It was presented as a docu-drama. I think that that format does work better than the rather dry format of a professor sitting behind a dusty old desk, but it did feel quite strange to see something as horrific as the two escapees describing their experiences at Auschwitz being shown as a “drama”. One of them was played by David Moorst from Peterloo … and I know that this sounds daft, but hearing all these horrors described, as if by an eye-witness, in a Lancashire accent, really hit me particularly hard. What courageous men Rudolf Vrba and Alfred Wetzler, the two Slovakian Jews who, in April 1944, somehow managed to escape from Auschwitz and make it from Nazi-occupied Poland into the Slovak Republic, a Nazi client state, were. Why are their names not better-known?  We should all know those names.  And how courageous also were the people working for the Jewish underground in the Slovak Republic and elsewhere.  Before going to Budapest earlier this year, I read a lot about their work in Hungary.  Incredible.

One of the underground leaders interrogated them about what was going on – and we’re talking a real inquisition. How horrific for them to be grilled like that, after everything they’d been through already, but obviously they had to make sure that the report was convincing, and that people wouldn’t just dismiss it as some kind of propaganda or even fantasy … because it was so far outside the scope of human experience that people were going to struggle even to begin to take it in.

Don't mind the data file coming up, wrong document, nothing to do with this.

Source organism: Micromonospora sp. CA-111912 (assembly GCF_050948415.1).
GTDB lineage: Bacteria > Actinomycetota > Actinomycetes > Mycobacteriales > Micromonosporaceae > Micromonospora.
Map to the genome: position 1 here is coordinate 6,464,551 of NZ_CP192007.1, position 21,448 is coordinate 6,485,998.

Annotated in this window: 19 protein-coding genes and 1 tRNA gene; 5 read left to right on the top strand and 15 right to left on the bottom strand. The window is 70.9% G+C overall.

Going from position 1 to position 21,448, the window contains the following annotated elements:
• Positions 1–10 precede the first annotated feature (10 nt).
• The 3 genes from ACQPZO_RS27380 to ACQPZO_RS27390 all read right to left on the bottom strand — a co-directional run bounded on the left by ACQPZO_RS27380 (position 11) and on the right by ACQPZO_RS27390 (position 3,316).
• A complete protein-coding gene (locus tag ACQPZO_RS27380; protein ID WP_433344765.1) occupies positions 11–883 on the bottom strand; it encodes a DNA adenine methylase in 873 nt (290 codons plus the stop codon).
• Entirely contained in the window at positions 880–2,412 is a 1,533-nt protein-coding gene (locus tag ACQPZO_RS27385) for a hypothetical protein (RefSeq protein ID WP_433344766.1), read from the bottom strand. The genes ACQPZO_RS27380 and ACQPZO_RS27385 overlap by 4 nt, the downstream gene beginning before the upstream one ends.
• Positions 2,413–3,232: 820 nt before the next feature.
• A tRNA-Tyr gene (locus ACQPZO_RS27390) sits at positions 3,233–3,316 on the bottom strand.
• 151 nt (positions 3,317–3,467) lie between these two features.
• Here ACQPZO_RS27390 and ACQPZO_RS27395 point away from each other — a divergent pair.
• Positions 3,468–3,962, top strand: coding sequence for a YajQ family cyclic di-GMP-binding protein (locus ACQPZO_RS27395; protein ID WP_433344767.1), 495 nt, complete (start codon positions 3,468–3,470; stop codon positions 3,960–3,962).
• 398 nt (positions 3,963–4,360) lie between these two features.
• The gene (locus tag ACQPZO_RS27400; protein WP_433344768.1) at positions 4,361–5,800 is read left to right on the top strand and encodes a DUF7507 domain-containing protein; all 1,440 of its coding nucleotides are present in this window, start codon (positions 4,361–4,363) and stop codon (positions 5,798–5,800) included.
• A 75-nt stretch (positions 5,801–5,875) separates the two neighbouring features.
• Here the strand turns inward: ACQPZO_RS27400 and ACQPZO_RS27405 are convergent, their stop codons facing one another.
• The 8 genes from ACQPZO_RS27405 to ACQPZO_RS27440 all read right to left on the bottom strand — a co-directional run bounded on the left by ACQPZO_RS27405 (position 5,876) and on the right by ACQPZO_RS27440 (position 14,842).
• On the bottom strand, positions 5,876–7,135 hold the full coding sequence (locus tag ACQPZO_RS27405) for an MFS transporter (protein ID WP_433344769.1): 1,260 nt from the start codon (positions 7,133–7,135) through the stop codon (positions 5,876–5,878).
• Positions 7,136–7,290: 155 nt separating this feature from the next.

I can’t remember a time when I wasn’t aware of what the Nazis had done. I honestly don’t know whether someone – a family member, or maybe even a teacher – told me, or I read about it, or I just somehow gradually absorbed it as little kids do.  But I feel that I’ve always known about it, and that everyone around me has always known about it.  It’s hard to try to comprehend how people in 1944 and 1945 felt when they found out what was going on, because this was something new to history. Mass shootings, prison camps – people knew about these, both in the context of the Second World War and in the context of previous dark periods in history.  But to find out about these extermination camps, about the industrial killings of thousands of people a day – how did they process that information?  And that was why the report had to be so detailed, and to be factual rather than emotive.  People would struggle to believe it otherwise.